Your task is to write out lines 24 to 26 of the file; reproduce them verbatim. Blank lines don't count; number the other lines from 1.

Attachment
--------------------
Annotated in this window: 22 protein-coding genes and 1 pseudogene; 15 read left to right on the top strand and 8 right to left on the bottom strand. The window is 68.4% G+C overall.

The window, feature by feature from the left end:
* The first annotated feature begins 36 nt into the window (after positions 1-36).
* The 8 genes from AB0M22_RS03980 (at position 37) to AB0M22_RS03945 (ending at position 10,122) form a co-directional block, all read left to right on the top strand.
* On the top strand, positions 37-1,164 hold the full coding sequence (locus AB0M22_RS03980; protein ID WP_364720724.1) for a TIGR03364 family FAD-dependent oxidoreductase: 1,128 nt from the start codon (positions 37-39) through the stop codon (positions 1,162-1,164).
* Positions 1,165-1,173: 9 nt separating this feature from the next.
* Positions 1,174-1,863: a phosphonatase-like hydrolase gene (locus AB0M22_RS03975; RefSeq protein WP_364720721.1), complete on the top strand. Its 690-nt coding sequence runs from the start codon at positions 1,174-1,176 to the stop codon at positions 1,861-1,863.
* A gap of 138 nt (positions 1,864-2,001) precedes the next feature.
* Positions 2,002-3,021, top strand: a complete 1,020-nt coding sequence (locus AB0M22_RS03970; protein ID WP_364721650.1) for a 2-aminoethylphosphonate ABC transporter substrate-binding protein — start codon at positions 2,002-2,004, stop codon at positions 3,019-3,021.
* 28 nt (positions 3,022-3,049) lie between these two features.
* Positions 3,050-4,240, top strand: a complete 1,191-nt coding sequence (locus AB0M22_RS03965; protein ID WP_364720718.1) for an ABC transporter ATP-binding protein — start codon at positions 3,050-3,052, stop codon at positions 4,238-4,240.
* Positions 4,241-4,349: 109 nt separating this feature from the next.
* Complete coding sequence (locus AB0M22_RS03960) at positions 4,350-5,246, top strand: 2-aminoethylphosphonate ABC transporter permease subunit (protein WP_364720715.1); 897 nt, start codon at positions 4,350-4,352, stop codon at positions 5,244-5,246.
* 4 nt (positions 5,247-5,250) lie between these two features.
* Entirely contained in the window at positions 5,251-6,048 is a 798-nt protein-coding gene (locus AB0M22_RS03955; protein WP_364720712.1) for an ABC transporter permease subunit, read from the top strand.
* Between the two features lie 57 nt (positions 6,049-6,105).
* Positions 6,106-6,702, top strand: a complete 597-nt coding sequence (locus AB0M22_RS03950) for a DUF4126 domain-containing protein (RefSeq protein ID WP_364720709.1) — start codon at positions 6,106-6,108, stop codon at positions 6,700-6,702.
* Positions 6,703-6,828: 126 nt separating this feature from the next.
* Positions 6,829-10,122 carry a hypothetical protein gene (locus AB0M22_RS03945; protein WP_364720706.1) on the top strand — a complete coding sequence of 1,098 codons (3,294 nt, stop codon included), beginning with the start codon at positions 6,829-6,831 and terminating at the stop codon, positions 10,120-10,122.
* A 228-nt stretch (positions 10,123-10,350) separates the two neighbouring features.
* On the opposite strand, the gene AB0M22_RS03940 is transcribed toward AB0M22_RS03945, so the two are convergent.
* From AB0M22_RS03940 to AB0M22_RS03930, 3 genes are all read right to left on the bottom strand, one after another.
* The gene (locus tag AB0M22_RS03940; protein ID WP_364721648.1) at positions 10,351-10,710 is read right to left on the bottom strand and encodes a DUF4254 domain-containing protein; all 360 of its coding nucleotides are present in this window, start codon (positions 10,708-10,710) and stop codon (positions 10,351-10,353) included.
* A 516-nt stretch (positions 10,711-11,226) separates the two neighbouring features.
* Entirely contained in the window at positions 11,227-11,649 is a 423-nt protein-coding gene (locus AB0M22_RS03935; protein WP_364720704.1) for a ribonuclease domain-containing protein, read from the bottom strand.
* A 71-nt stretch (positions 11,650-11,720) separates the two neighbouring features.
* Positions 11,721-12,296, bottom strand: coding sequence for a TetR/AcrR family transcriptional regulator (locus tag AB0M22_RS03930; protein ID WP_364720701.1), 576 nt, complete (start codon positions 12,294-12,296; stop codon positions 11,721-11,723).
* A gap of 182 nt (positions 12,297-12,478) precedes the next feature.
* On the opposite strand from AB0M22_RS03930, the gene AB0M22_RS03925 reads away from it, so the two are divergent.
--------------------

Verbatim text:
* A 516-nt stretch (positions 10,711-11,226) separates the two neighbouring features.
* Entirely contained in the window at positions 11,227-11,649 is a 423-nt protein-coding gene (locus AB0M22_RS03935; protein WP_364720704.1) for a ribonuclease domain-containing protein, read from the bottom strand.
* A 71-nt stretch (positions 11,650-11,720) separates the two neighbouring features.